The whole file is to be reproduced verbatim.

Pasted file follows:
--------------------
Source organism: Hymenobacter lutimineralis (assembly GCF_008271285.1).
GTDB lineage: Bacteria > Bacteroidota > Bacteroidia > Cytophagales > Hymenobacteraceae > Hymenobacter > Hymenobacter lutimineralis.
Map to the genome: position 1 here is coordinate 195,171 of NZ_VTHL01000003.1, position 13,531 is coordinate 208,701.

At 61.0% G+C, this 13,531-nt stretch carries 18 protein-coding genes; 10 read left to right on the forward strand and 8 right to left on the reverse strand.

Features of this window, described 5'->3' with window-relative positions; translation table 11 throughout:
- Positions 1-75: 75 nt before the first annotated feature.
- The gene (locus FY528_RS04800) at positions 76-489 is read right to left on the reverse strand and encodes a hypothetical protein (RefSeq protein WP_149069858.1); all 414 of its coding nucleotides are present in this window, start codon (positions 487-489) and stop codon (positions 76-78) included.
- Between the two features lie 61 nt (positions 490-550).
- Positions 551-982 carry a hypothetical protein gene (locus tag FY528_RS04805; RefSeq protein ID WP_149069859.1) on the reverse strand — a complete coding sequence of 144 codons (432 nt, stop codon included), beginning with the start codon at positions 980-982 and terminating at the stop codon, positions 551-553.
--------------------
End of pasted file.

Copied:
Source organism: Hymenobacter lutimineralis (assembly GCF_008271285.1).
GTDB lineage: Bacteria > Bacteroidota > Bacteroidia > Cytophagales > Hymenobacteraceae > Hymenobacter > Hymenobacter lutimineralis.
Map to the genome: position 1 here is coordinate 195,171 of NZ_VTHL01000003.1, position 13,531 is coordinate 208,701.

At 61.0% G+C, this 13,531-nt stretch carries 18 protein-coding genes; 10 read left to right on the forward strand and 8 right to left on the reverse strand.

Features of this window, described 5'->3' with window-relative positions; translation table 11 throughout:
- Positions 1-75: 75 nt before the first annotated feature.
- The gene (locus FY528_RS04800) at positions 76-489 is read right to left on the reverse strand and encodes a hypothetical protein (RefSeq protein WP_149069858.1); all 414 of its coding nucleotides are present in this window, start codon (positions 487-489) and stop codon (positions 76-78) included.
- Between the two features lie 61 nt (positions 490-550).
- Positions 551-982 carry a hypothetical protein gene (locus tag FY528_RS04805; RefSeq protein ID WP_149069859.1) on the reverse strand — a complete coding sequence of 144 codons (432 nt, stop codon included), beginning with the start codon at positions 980-982 and terminating at the stop codon, positions 551-553.